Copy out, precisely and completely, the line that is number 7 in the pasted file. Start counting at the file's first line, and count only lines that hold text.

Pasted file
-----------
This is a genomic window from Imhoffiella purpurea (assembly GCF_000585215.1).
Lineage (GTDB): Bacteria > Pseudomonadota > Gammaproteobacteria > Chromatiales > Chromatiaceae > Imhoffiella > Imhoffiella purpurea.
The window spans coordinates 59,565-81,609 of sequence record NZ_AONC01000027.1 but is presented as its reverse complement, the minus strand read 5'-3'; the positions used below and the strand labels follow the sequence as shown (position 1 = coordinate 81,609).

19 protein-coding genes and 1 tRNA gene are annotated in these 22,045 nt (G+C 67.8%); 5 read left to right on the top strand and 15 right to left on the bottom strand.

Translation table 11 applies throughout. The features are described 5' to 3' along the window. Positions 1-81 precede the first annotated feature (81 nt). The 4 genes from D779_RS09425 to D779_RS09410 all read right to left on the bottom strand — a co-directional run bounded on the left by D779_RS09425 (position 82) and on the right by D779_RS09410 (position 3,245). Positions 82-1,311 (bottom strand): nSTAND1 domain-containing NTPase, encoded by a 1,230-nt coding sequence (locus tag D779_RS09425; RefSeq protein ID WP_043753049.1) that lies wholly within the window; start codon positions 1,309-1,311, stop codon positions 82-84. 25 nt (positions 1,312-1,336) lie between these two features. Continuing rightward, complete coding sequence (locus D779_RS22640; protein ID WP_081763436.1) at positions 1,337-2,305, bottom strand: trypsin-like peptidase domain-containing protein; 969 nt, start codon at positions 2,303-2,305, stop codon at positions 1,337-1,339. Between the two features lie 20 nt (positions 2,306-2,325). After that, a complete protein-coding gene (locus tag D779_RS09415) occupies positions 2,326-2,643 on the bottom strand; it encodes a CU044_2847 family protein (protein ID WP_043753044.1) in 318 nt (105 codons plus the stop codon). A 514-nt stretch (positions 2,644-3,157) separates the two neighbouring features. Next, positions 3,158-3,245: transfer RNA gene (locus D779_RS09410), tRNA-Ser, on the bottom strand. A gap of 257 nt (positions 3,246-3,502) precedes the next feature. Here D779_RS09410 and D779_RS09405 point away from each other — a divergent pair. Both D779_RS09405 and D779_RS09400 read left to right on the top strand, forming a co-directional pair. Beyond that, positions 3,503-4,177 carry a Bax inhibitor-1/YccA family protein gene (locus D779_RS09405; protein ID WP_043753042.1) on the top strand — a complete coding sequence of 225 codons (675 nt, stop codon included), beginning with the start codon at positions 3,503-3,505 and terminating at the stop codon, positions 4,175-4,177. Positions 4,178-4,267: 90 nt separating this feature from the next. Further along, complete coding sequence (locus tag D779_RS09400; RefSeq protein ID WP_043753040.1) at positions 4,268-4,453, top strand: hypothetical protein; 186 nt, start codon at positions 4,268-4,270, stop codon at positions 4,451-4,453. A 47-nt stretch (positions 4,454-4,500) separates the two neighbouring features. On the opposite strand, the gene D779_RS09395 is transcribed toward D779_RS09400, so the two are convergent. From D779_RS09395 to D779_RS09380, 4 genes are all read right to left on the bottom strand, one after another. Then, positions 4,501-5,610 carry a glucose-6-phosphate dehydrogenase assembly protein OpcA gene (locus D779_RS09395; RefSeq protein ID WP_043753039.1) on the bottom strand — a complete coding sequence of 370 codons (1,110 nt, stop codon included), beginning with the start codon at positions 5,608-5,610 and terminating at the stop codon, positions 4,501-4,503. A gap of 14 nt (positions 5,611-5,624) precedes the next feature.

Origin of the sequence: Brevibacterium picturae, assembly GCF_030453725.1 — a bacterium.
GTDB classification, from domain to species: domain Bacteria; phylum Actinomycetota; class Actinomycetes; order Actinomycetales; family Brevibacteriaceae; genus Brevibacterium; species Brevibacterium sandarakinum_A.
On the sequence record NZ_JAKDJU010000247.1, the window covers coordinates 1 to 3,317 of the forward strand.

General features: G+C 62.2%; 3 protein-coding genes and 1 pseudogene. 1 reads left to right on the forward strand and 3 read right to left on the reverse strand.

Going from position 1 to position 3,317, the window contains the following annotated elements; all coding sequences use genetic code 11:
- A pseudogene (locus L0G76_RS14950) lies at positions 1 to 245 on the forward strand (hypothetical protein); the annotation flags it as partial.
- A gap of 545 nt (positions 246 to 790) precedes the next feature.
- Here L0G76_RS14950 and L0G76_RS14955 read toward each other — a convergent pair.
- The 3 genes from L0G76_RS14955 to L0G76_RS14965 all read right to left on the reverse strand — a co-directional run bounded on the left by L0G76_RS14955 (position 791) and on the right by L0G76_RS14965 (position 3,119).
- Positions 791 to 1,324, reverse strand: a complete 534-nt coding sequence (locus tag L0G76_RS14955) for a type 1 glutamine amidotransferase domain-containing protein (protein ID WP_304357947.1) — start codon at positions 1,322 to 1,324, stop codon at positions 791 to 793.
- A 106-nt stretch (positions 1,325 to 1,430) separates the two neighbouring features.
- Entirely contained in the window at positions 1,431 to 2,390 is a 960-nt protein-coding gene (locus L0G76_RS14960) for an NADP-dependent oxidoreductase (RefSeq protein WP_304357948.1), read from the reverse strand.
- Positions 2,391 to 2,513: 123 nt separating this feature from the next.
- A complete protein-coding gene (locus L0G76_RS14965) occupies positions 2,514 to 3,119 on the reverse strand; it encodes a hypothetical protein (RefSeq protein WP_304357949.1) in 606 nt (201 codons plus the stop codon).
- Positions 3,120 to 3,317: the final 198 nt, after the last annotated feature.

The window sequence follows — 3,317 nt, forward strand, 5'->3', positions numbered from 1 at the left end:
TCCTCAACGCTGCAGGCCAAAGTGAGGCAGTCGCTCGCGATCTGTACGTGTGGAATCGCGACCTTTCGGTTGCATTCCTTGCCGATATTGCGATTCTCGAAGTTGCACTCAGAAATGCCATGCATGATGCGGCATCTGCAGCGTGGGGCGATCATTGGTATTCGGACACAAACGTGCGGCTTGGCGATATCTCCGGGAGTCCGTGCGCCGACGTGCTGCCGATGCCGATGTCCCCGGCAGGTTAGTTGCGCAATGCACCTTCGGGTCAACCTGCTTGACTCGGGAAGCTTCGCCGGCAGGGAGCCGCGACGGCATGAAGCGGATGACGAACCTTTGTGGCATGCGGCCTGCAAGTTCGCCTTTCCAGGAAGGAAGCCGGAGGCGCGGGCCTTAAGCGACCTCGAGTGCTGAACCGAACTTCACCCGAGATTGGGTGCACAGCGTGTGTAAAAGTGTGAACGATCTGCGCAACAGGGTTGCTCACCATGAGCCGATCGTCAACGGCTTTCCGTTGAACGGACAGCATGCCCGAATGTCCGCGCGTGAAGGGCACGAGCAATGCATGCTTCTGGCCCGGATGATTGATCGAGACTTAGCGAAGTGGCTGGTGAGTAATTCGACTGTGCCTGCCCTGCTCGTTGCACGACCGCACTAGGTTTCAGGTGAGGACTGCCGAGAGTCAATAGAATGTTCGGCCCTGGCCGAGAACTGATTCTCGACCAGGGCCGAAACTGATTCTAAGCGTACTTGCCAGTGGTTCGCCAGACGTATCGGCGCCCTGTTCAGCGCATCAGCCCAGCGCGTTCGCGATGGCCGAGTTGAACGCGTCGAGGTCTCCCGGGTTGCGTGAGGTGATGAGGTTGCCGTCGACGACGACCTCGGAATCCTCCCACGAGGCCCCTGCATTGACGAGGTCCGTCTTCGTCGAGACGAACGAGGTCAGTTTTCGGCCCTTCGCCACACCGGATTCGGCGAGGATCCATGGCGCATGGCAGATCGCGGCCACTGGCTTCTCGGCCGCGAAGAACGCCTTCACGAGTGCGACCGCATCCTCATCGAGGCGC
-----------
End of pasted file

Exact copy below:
GTDB classification, from domain to species: domain Bacteria; phylum Actinomycetota; class Actinomycetes; order Actinomycetales; family Brevibacteriaceae; genus Brevibacterium; species Brevibacterium sandarakinum_A.